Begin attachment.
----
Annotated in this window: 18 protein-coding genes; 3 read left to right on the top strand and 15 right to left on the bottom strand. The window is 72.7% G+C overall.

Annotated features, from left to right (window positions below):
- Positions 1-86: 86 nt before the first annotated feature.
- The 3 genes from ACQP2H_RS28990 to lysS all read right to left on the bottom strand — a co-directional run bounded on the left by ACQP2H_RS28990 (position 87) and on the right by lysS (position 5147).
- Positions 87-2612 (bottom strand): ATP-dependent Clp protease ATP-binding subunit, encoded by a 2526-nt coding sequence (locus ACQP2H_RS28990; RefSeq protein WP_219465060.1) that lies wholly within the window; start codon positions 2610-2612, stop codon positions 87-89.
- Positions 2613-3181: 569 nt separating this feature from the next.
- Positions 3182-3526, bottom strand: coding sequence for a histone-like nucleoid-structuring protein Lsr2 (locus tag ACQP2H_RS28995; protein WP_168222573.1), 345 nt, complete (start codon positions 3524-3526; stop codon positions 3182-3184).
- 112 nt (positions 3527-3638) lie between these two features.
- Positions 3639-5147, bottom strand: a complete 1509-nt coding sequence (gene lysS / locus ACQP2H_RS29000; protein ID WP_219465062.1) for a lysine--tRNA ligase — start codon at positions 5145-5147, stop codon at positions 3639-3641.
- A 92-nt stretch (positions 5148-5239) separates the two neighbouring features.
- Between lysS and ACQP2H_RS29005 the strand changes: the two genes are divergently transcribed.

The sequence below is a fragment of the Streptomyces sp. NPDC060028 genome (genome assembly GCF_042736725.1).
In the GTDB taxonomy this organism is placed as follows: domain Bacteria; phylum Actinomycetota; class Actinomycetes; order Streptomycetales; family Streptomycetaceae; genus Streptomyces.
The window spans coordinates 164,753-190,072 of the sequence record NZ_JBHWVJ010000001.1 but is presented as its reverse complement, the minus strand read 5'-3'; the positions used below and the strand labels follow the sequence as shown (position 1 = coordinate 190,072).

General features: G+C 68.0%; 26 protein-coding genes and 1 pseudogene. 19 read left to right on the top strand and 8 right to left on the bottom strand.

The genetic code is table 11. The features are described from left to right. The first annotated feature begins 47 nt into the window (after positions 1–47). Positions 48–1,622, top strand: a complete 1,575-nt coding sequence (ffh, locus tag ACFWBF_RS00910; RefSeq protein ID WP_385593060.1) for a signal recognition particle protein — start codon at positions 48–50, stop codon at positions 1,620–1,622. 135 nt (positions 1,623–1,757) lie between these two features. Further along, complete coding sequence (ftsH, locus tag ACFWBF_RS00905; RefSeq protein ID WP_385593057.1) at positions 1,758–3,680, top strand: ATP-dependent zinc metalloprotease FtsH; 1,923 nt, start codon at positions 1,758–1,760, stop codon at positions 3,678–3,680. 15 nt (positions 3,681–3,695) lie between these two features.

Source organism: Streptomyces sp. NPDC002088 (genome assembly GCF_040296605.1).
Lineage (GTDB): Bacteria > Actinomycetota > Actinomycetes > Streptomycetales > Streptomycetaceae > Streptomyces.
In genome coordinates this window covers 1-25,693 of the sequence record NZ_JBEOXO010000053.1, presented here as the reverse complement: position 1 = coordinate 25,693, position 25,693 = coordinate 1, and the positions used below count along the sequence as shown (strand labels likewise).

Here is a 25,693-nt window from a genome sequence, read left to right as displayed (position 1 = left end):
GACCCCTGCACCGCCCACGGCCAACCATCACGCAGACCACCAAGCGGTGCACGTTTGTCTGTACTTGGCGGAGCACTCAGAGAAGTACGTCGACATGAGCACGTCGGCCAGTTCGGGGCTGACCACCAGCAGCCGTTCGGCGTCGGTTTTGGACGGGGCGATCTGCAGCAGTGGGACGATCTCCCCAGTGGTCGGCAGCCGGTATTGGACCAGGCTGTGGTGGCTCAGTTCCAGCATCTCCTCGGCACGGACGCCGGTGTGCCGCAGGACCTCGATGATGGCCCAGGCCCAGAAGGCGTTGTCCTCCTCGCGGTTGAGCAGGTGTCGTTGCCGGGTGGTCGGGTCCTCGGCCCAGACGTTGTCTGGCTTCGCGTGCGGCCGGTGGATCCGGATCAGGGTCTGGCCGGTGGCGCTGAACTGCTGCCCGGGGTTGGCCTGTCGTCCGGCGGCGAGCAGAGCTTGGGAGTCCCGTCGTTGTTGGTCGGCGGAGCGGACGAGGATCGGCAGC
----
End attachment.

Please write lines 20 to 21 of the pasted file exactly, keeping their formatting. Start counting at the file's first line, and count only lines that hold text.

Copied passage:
Here is a 25,693-nt window from a genome sequence, read left to right as displayed (position 1 = left end):
GACCCCTGCACCGCCCACGGCCAACCATCACGCAGACCACCAAGCGGTGCACGTTTGTCTGTACTTGGCGGAGCACTCAGAGAAGTACGTCGACATGAGCACGTCGGCCAGTTCGGGGCTGACCACCAGCAGCCGTTCGGCGTCGGTTTTGGACGGGGCGATCTGCAGCAGTGGGACGATCTCCCCAGTGGTCGGCAGCCGGTATTGGACCAGGCTGTGGTGGCTCAGTTCCAGCATCTCCTCGGCACGGACGCCGGTGTGCCGCAGGACCTCGATGATGGCCCAGGCCCAGAAGGCGTTGTCCTCCTCGCGGTTGAGCAGGTGTCGTTGCCGGGTGGTCGGGTCCTCGGCCCAGACGTTGTCTGGCTTCGCGTGCGGCCGGTGGATCCGGATCAGGGTCTGGCCGGTGGCGCTGAACTGCTGCCCGGGGTTGGCCTGTCGTCCGGCGGCGAGCAGAGCTTGGGAGTCCCGTCGTTGTTGGTCGGCGGAGCGGACGAGGATCGGCAGC